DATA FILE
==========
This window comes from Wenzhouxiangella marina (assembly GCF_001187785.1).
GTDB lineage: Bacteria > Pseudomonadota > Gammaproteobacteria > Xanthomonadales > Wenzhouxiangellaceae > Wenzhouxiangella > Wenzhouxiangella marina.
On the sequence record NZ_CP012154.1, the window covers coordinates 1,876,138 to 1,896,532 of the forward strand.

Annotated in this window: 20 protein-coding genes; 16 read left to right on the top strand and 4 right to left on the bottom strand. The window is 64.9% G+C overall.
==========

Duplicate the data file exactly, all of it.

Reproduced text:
This window comes from Wenzhouxiangella marina (assembly GCF_001187785.1).
GTDB lineage: Bacteria > Pseudomonadota > Gammaproteobacteria > Xanthomonadales > Wenzhouxiangellaceae > Wenzhouxiangella > Wenzhouxiangella marina.
On the sequence record NZ_CP012154.1, the window covers coordinates 1,876,138 to 1,896,532 of the forward strand.

Annotated in this window: 20 protein-coding genes; 16 read left to right on the top strand and 4 right to left on the bottom strand. The window is 64.9% G+C overall.